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Senate Confirms Ambassadors as Ted Cruz Relents

Cruz arrives in the Capitol Wednesday for a vote on North Korea sanctions. (Photo By Bill Clark/CQ Roll Call)
Cruz arrives in the Capitol Wednesday for a vote on North Korea sanctions. (Photo By Bill Clark/CQ Roll Call)

Updated 5:47 p.m. | Just as the Senate was departing for the Presidents Day recess, presidential hopeful Ted Cruz relented on a blockade of political nominees at the State Department.  

The list confirmed by voice vote Friday includes Thomas A. Shannon Jr., to be undersecretary for political affairs and Brian Egan to be legal adviser, as well as Azita Raji to be ambassador to Sweden and Samuel D. Heins for the posting in Norway.  

Cruz, a Republican senator from Texas, had said in a letter to President Barack Obama last summer that he planned, “to block all nominees for the Department of State and hold any legislation that reauthorizes funds for the Department of State,” until receiving assurances related to the international nuclear agreement with Iran; it later became clear he did not include career foreign service officers in that rolling objection.  

As the hold on the State Department nominees was lifted, Cruz managed to secure Senate passage, also by voice vote, of a measure to designate the area outside the new Chinese Embassy along Van Ness Street in Northwest D.C., as the “Liu Xiaobo Plaza.” That would honor the pro-democracy leader and longtime political prisoner.  

Despite the easy Senate passage, the White House was quick to make a veto threat.  

“While we continue to impress upon China the imperative of respecting human rights and releasing Liu Xiaobo, as well as other political prisoners, we do not believe Senator Cruz’s ploy to rename a street in Washington, DC is an effective way to achieve either goal. In fact, legislative stunts such as this complicate our efforts,” a White House official said in a statement. “We oppose this approach and would prefer to work with Congress on more productive ways to address our shared goal of improving human rights in China and around the world.”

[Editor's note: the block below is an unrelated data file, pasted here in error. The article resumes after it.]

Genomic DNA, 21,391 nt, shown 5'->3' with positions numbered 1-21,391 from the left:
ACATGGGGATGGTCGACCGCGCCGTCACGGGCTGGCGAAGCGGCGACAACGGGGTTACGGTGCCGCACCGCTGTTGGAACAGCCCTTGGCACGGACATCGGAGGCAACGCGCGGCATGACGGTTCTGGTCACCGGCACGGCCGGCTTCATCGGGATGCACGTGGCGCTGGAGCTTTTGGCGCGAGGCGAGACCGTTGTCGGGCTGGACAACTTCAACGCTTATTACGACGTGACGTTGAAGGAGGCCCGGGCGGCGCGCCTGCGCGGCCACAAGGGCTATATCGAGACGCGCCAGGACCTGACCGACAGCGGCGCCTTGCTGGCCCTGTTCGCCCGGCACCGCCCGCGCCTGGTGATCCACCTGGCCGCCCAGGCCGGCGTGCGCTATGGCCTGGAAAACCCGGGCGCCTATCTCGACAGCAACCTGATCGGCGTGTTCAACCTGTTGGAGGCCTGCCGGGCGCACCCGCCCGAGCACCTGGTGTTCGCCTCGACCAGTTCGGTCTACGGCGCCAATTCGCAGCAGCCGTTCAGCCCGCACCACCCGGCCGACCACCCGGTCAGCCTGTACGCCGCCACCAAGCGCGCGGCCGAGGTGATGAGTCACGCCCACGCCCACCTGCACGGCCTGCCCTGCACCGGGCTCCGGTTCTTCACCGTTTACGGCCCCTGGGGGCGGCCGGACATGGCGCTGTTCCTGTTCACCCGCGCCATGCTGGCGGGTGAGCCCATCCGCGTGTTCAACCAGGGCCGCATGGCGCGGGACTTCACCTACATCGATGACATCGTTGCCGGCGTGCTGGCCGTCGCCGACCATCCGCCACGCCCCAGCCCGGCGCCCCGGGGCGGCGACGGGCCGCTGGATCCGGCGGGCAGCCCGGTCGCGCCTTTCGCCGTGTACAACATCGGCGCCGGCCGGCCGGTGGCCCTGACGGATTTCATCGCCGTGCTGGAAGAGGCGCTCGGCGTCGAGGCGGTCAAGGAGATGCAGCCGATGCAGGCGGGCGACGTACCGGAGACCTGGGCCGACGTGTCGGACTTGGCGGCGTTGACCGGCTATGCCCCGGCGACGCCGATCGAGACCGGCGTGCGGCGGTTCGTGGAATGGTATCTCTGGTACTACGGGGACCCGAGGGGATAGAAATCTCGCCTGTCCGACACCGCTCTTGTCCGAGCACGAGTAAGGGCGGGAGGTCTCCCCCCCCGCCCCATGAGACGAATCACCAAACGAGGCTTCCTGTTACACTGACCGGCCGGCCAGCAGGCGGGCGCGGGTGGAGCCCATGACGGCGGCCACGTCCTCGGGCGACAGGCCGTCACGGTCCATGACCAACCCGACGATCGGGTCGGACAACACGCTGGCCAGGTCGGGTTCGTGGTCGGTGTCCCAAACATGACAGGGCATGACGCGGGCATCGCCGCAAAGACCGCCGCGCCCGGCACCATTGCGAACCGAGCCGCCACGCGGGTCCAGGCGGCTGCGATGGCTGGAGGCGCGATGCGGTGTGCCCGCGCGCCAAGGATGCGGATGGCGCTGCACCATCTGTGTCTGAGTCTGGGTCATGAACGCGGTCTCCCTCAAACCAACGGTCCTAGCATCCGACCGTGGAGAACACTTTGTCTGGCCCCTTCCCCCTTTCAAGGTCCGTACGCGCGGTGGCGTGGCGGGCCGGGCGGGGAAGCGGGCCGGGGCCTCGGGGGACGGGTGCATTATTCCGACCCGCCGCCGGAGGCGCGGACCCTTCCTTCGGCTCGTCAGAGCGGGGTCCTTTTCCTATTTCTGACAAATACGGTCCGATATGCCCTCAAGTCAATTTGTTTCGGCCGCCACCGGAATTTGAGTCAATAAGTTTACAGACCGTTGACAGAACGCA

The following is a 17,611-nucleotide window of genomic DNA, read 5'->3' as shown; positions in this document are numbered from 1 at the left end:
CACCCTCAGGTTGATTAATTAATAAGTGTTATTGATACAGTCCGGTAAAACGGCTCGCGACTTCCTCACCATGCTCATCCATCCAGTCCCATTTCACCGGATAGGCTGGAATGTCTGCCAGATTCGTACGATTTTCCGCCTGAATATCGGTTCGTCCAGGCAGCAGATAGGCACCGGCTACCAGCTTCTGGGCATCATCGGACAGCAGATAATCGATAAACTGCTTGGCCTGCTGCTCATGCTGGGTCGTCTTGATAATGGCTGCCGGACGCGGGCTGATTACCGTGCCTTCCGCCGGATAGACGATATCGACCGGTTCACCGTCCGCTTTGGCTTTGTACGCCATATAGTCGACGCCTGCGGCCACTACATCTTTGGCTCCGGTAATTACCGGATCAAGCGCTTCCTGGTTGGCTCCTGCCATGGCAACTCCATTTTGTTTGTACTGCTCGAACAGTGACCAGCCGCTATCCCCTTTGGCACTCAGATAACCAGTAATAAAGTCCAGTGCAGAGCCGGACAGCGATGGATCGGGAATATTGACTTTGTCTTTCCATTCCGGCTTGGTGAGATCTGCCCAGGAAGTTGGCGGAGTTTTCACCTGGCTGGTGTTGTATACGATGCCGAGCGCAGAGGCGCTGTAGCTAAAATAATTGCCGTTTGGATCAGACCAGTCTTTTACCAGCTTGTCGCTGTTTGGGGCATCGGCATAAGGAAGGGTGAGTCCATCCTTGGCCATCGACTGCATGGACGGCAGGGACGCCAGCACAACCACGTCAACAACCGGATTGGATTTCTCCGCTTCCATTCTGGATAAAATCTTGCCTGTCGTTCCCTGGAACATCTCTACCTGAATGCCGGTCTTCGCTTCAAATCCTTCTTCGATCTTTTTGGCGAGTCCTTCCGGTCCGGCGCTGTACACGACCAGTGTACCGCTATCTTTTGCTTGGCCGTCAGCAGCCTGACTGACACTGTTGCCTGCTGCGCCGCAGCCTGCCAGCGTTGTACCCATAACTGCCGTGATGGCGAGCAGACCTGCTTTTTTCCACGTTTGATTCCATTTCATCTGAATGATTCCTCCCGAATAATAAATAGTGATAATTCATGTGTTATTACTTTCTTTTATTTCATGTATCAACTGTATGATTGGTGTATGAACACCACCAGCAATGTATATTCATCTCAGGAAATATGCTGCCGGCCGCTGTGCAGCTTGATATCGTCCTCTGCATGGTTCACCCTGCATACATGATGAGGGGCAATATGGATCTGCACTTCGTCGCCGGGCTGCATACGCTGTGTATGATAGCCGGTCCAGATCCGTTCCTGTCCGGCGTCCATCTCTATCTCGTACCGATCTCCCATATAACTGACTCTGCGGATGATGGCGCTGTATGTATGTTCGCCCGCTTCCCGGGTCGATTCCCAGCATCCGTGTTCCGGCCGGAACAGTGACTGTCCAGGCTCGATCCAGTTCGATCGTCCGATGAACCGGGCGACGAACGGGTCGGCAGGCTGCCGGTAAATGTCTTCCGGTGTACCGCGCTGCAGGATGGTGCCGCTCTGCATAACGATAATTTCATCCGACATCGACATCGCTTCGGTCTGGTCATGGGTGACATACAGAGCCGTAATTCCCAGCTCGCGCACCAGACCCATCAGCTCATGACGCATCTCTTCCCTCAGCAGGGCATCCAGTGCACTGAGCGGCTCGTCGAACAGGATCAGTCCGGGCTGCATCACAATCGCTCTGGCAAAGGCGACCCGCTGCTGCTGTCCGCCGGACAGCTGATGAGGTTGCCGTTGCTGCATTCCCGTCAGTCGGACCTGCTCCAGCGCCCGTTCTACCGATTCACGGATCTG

Cruz had faced objections previously to calling up and passing that legislation, including from California Democratic Sen. Dianne Feinstein. The measure now goes to the House.  

Sen. Amy Klobuchar, D-Minn., has taken the floor repeatedly in recent weeks to seek consent to confirm the Raji and Heins nominations, with other Democrats highlighting a broader blockade of nominations. Foreign Relations ranking Democrat Benjamin L. Cardin of Maryland and Sen. Jeanne Shaheen, D-N.H. have made similar requests.  

Fellow presidential candidate and Sen. Marco Rubio, R-Fla., has maintained a hold on Obama’s choice of Roberta Jacobson to be the top U.S. diplomat in Mexico.  

Other nominations confirmed during Friday’s brief session of the Senate include ambassadors to Trinidad and Tobago and Luxembourg.

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